Chinese Bikes?

Discussion in 'Australia' started by Tony T, Apr 1, 2014.

  1. Tony T

    Tony T Long timer

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    I can't believe I'm even considering this, but can anyone tell me if Chinese bikes (specifically the Skyteam V Retro 250) are really as bad as I hear?
    I'd prefer to only hear for those with first-hand experience and I'm keen to hear both good and bad experiences.
    I really enjoy building and working on bikes, but I'd also like to have something that won't leave me stranded every second ride.
    With serious time and preparation is it possible to make one reliable for a 3 or 4 day trip at a time?

    :ear
    #1
  2. gordonmichaellee

    gordonmichaellee Been here awhile

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    You can be sure that a chineese bike won't leave you stranded once every second ride?!?!?!

    On a posetive note if your kids ride a chineese bike and they go missing, at least you can find them by following the trail with a metal detector.

    On a serious note, please do yourself a favour and DO NOT buy one, they are terrible, there is no way anyone would buy a second one after their first experience with one.

    If you are serious about buying one I will make you a bet for $50 dollars that within six months you will regret the purchase, if after six months it has been a posetive experience then I owe you $50 if not then you owe me $50.

    I am not a gambling man and I only bet on things where the odds are in my favour.

    Shake hands on the bet, yes or no???

    Cheers Gordo'
    #2
  3. Tony T

    Tony T Long timer

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    Thanks Gordo.
    Deep down, I was sure that was what I would hear, but I couldn't help thinking about it cos I keep reading about people that have been happy with them.
    I really do love the preparation side of riding but I guess no amount of time in the shed can make up for poor quality metal, eh?
    If that's their main issue?
    #3
  4. Lupine128

    Lupine128 That's MR Band Aid!

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    We've had mixed results with the Chinese bikes.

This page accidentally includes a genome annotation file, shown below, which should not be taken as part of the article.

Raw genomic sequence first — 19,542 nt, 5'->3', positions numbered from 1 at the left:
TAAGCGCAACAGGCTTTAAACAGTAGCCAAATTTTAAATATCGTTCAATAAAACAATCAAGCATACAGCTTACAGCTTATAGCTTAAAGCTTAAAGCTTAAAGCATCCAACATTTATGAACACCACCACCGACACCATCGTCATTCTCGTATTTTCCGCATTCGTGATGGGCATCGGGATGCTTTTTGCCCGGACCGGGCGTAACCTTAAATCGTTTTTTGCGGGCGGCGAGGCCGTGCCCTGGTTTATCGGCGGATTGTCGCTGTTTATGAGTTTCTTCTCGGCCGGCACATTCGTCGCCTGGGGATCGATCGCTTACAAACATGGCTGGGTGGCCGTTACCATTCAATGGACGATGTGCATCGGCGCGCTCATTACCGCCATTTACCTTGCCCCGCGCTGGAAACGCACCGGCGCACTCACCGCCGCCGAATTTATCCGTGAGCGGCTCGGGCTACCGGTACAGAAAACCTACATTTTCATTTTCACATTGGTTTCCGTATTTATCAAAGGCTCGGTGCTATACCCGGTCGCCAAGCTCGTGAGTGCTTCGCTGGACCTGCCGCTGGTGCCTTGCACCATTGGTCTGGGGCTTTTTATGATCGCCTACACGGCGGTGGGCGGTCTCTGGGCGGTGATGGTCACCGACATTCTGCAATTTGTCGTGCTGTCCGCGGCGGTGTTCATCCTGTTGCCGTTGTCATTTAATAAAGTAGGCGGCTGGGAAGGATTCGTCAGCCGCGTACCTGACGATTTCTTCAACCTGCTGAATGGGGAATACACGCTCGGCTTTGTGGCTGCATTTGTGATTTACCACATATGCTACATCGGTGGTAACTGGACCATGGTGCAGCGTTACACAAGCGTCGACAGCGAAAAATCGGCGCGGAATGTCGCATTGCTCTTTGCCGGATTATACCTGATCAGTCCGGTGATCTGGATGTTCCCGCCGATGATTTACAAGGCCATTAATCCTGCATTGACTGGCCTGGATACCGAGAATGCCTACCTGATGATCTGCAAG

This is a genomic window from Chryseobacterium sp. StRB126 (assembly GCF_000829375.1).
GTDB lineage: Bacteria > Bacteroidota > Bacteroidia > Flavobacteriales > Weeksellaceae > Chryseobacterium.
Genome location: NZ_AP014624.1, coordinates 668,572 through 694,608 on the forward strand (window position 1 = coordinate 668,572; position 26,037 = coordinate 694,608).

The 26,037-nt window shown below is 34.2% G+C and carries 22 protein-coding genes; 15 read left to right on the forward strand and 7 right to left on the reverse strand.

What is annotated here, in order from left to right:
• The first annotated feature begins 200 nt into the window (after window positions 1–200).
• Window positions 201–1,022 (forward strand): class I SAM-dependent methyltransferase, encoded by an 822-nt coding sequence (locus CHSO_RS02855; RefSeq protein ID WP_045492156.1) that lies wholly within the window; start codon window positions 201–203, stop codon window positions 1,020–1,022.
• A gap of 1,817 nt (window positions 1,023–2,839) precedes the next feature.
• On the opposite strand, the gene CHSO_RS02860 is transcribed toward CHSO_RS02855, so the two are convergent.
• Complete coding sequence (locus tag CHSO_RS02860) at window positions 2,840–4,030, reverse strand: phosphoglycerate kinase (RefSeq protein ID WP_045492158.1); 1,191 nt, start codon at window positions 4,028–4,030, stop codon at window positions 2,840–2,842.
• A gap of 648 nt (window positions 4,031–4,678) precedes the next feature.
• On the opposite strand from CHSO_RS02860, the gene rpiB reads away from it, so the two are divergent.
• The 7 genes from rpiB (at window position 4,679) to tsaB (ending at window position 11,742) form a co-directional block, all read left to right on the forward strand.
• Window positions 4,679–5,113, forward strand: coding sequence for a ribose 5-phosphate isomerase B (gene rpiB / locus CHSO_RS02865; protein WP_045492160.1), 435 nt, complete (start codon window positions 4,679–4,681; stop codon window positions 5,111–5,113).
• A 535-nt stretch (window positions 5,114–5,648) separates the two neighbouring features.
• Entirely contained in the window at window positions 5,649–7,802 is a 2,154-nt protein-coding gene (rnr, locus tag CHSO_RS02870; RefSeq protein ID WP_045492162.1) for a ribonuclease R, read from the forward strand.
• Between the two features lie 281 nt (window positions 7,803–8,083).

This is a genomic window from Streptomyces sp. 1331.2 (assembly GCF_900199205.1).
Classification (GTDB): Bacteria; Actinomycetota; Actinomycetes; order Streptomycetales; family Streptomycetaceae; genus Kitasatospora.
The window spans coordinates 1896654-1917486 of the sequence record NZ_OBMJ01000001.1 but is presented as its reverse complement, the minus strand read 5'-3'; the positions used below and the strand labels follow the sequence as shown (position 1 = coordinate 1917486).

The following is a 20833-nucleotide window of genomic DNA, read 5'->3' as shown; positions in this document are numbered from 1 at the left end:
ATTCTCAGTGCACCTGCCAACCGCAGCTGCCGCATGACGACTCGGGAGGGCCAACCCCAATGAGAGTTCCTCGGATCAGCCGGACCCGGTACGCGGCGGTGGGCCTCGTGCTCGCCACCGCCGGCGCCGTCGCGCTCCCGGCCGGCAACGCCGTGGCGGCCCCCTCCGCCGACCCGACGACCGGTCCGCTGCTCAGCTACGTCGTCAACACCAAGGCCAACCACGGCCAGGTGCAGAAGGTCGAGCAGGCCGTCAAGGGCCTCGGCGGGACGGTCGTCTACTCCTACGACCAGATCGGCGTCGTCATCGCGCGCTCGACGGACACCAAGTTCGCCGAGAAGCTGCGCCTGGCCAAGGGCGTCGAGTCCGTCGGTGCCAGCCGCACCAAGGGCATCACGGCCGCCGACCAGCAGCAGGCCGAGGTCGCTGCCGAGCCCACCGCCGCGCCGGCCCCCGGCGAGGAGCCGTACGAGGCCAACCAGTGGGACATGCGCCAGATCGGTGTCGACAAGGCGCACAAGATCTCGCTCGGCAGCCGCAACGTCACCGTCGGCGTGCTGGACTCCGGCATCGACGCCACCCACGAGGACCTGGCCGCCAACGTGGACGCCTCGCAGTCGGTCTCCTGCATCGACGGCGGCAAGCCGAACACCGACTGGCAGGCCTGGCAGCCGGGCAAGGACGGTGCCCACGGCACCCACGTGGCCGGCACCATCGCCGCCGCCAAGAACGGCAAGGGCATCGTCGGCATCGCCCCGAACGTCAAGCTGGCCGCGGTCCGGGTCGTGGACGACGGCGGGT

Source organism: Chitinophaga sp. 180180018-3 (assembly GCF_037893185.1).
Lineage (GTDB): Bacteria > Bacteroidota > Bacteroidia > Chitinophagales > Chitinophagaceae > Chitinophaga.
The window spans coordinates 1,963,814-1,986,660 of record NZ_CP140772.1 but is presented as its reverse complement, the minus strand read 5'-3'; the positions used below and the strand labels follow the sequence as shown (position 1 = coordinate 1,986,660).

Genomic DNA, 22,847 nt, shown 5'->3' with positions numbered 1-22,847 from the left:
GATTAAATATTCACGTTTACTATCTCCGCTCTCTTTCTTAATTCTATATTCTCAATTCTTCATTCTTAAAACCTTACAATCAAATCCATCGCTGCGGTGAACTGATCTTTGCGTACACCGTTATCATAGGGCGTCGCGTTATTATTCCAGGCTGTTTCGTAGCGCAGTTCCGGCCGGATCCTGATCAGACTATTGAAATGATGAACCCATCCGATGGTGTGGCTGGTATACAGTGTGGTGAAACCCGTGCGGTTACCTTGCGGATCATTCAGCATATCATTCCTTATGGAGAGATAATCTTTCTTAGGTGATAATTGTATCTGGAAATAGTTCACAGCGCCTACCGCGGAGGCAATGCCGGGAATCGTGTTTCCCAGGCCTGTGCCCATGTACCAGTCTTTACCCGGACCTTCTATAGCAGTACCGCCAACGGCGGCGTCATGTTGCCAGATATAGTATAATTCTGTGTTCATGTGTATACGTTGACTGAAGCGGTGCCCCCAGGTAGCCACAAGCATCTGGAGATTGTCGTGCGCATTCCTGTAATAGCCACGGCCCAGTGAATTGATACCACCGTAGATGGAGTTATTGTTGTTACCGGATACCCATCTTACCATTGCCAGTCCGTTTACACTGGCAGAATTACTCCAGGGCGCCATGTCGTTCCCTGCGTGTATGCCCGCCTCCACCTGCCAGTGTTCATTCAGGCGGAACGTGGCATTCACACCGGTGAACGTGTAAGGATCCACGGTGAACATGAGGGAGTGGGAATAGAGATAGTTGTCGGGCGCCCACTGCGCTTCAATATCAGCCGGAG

Some have been pretty good (mostly the Lifan motors) and some have been REALLY bad.
    The good ones based on the Lifan motors are a reasonable piece of kit for the price. The motors themselves aren't bad, it's mostly the electrics that let them down. The frames have welds that look like old toothpaste squirted from a tube and the plastics are really plastic, but generally not as awful as

    The bad ones. Oh god, the bad ones. We had a Chinese road trail thing in the shop that was a farm bike. He'd had it for about 6 months and according to him it hadn't worked right for more than a day at a time. When we started on it it had wiring that was just dry twisted together and wrapped in tape. That was from the factory. It had swing arm bearings that were just drilled nylon. And not drilled square. The fuel line was a length non fuel rated rubber hose that was deteriorating and shedding rubber into the line. The forks had rusted inside and out. Every thing we found was rooted beyond easy fixes. It was going to cost more to get the thing running right than he'd paid for it. Eventually he gave it to his son and bought a second hand ctx200 instead.

    So, if it's a reasonable motor, and you're happy to spend some of your time and a few bucks in solder and tape to check the harness, you could be doing ok for the price. You know what you're looking for, treat it like buying a second hand bike and see what you get for your money.
    #4
  5. tHEtREV

    tHEtREV Captain Awesome... tEAM iDIOT.

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  6. Tony T

    Tony T Long timer

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    #6
  7. tHEtREV

    tHEtREV Captain Awesome... tEAM iDIOT.

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    Yeah... Sorry about that.
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  8. farqhuar

    farqhuar Human guinea pig